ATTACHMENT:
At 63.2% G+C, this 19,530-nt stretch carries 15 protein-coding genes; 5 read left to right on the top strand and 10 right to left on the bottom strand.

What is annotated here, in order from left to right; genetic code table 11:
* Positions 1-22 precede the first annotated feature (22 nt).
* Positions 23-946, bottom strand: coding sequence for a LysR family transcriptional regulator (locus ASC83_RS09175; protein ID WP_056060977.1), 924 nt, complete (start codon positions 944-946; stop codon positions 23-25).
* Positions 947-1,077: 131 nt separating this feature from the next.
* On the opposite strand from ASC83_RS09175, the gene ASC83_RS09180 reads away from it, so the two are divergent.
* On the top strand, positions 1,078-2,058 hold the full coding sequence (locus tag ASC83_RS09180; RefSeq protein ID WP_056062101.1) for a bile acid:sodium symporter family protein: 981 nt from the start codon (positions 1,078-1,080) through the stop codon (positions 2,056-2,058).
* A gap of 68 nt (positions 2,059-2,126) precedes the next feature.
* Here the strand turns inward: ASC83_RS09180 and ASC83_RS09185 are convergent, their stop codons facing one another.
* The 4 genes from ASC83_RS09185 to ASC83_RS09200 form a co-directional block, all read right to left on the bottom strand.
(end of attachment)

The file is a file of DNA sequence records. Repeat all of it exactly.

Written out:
At 63.2% G+C, this 19,530-nt stretch carries 15 protein-coding genes; 5 read left to right on the top strand and 10 right to left on the bottom strand.

What is annotated here, in order from left to right; genetic code table 11:
* Positions 1-22 precede the first annotated feature (22 nt).
* Positions 23-946, bottom strand: coding sequence for a LysR family transcriptional regulator (locus ASC83_RS09175; protein ID WP_056060977.1), 924 nt, complete (start codon positions 944-946; stop codon positions 23-25).
* Positions 947-1,077: 131 nt separating this feature from the next.
* On the opposite strand from ASC83_RS09175, the gene ASC83_RS09180 reads away from it, so the two are divergent.
* On the top strand, positions 1,078-2,058 hold the full coding sequence (locus tag ASC83_RS09180; RefSeq protein ID WP_056062101.1) for a bile acid:sodium symporter family protein: 981 nt from the start codon (positions 1,078-1,080) through the stop codon (positions 2,056-2,058).
* A gap of 68 nt (positions 2,059-2,126) precedes the next feature.
* Here the strand turns inward: ASC83_RS09180 and ASC83_RS09185 are convergent, their stop codons facing one another.
* The 4 genes from ASC83_RS09185 to ASC83_RS09200 form a co-directional block, all read right to left on the bottom strand.